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Stoic had no guarantee of Steam access, despite promises

Stoic Games has been talking about its indie success story, The Banner Saga and how it almost didn’t go the Kickstarter route, but when it did, it promised backers that they would get Steam keys with their purchase, despite the fact that Valve had never even spoken to the developer. 

“When we went on Kickstarter though, we said that in our Kickstarter pitch that we were going to be on Steam even though we didn’t have any guarantee of that,” Stoic artist Arnie Jorgensen said in an interview with PCGamesN. “When we were successful on Kickstarter, we could go to Steam and say, ‘Hey, we said we were going to be on Steam on Kickstarter and we have all this money – do you guys want to drop the ball or do you want us on Steam?”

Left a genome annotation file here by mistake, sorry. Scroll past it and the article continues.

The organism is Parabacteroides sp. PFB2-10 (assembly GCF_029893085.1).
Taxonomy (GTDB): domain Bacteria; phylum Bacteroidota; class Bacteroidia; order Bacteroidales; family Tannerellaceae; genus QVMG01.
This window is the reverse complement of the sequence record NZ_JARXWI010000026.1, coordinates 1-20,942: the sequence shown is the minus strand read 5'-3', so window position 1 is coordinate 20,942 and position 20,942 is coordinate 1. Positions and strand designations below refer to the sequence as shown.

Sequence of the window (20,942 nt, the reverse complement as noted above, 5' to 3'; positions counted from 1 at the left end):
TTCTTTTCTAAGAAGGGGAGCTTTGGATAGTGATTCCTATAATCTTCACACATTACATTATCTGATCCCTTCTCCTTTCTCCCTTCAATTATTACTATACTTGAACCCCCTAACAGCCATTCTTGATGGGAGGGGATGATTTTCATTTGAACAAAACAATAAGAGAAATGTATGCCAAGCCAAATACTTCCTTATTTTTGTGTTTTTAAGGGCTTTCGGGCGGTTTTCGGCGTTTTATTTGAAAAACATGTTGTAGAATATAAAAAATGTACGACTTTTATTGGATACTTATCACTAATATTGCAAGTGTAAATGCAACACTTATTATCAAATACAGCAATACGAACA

bannersaga
Despite being made by a team of three, The Banner Saga has become one of the most eye catching games of the year

Stoic did have an old friend working at Valve, which while not giving it an immediate pass into the hallowed halls of Valve’s digital library, did at least give the developers someone to grab and ask specific questions of. Getting through a support system is a lot easier if you can name drop an ex-colleague. 

Fortunately, Valve finally gave the game the nod back in the summer months of 2012, just before Greenlight went live.

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KitGuru Says: Something tells me that the fans of The Banner Saga might have felt a little peeved at Stoic’s promises of Steam access, if they had then had to vote the game in through some form of self fulfilling prophecy. They’d have done it, but they may not have been pleased. 

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